Job Title: Custodian Job Status: Full Time
Department/Group: Staunton, VA Office Reports To: Store Manager
FLSA Status: Non-Exempt Travel Required: None
Job Category: Laborer Positions Supervised: None
Work Schedule: 40 hour week. Monday – Saturday 8-5, alternating Saturday with a day off during the week every other week.  One-hour lunch.  Hours are flexible and may vary depending on staff and customer needs.
Job Summary:
Provide a safe clean environment for customers and staff by performing custodial tasks in the retail store, office, and outside.
Job Description
To perform this job successfully, an individual must be able to perform each essential duty satisfactorily. Reasonable Accommodations may be made to enable qualified individuals with disabilities to perform the essential functions.

Essential Functions

·         Follow scheduled cleaning outline and checklist.

·         Clean and sanitize restrooms/bathrooms.

·         Clean, dust, and wipe furniture; sweep, mop, or vacuum floors; empty/clean wastebaskets and trash containers; replace light bulbs; refill restroom dispensers.

·         Assist with the setup of facilities for meetings and events.

·         Strip, clean, buff, and apply floor sealer and floor finish to hard surface floors.

·         Use and maintain assigned power equipment and hand tools: buffers, high pressure washers, vacuums, brooms, mops, etc.

·         Follow instructions regarding the use of chemicals and supplies.

·         Perform cleaning and related activities such as removing snow or debris from sidewalks and stairs.

·         Wash accessible interior and exterior windows.  Clean blinds

·         Notify management concerning need for major repairs.

·         Follow company safety procedures and policies.

Qualifications and Education Requirements

·         Must be able to speak, read, write and comprehend English.

Preferred Skills

·         Communication skills to communicate with staff.

·         Manual skills to perform cleaning and grounds keeping tasks.

·         Mechanical skills to operate cleaning equipment and to make minor repairs.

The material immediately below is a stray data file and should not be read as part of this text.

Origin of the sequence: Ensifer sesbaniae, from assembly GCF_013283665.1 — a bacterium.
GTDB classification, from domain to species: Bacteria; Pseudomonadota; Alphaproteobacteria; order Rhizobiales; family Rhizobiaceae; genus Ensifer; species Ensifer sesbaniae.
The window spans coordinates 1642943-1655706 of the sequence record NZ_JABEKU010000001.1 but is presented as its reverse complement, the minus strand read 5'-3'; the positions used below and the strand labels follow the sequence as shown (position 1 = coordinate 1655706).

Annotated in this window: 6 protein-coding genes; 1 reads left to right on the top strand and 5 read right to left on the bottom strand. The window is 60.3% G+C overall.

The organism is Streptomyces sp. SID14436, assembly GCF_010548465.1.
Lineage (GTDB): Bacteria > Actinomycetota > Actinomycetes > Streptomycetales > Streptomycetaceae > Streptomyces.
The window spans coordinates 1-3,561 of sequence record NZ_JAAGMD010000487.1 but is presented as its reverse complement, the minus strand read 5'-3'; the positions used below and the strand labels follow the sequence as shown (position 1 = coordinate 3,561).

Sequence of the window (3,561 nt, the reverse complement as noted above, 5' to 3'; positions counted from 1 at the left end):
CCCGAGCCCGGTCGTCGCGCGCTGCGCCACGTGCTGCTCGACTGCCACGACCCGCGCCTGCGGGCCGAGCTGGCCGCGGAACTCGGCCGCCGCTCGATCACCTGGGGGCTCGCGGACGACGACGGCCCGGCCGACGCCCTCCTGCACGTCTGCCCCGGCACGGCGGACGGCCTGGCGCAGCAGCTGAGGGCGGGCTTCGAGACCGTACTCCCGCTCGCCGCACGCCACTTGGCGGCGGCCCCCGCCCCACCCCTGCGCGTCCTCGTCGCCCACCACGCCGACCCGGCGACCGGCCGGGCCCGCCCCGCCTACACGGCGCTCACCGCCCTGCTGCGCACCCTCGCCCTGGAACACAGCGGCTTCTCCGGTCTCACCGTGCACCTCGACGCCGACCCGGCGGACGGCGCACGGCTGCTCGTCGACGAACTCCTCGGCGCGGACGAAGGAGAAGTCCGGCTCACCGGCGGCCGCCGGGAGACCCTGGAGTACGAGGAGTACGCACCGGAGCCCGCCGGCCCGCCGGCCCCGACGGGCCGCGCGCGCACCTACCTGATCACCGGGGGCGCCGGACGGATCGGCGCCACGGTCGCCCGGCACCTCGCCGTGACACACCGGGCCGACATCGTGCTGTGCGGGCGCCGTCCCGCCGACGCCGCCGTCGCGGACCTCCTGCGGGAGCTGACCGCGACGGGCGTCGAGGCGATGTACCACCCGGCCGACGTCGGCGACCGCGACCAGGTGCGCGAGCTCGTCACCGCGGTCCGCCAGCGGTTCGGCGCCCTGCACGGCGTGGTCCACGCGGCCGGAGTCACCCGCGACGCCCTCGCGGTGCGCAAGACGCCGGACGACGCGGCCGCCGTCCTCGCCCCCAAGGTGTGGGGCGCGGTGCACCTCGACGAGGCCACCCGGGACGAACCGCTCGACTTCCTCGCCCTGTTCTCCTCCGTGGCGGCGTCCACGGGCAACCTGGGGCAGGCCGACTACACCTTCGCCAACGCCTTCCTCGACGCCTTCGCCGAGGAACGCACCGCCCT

·         Ability to understand and follow simple oral and/or written directions.

·         Safety/Security – observes safety and security procedures; reports potentially unsafe conditions; uses equipment and material properly.

Additional Notes

This job description reflects management’s assignment of essential and central functions of this job; It does not restrict management’s rights to assign or reassign duties and responsibilities to this job at any time; Changes to this job description should be expected to meet the changing needs of the business and its customers.

Physical Demands:
Equipment used includes vacuum cleaner, floor buffer, weed eater and other standard cleaning/grounds keeping equipment; ability to carry equipment up and down two flights of stairs.   Work involves standing, walking, crouching, crawling, climbing, lifting, carrying, pushing, and pulling.  Push, pull, and/or carry up to 50 lbs. regularly and up to 75 lbs. occasionally.
Work Environment:
Inside and outside during warm and cold weather.

Show horses are expected to be trimmed for competition to look their best. Doing so helps to create a sharp, streamlined appearance that is ideal for shows. Here are some tips to help you make sure your horse looks its best in the show ring.

Grooming: It’s best to start grooming early to give yourself plenty of time to get the horse looking its best. A sleek, short, glossy coat is best because a horse’s coat reflects the attention he is receiving, both from what he is being fed and how much grooming he receives. Make sure you are feeding your horse the best diet possible and brush religiously. Brushing his coat will stimulate natural oils that help his coat look shiny.

Trimming and Clipping: When trimming your horse, it’s usually best and easiest to use electric clippers. The areas that are typically trimmed are: the legs, trimming the “feathers” that form at the fetlock, which is the bulb at the bottom of a horse’s leg; the bridle path, which is the area of the mane right behind the ears; ears; muzzle; and any long eye whiskers. Take great care when clipping so you do not injure your horse, especially around the eye area. Using a size 10 or 15 blade for the legs will produce a great trim, while using a size 30 or 40 blade for the face will provide a close shave. Take care when using a blade that produces such a close shave, especially on the face. You may want to practice quite a few times before trimming for a show to fully get the hang of it.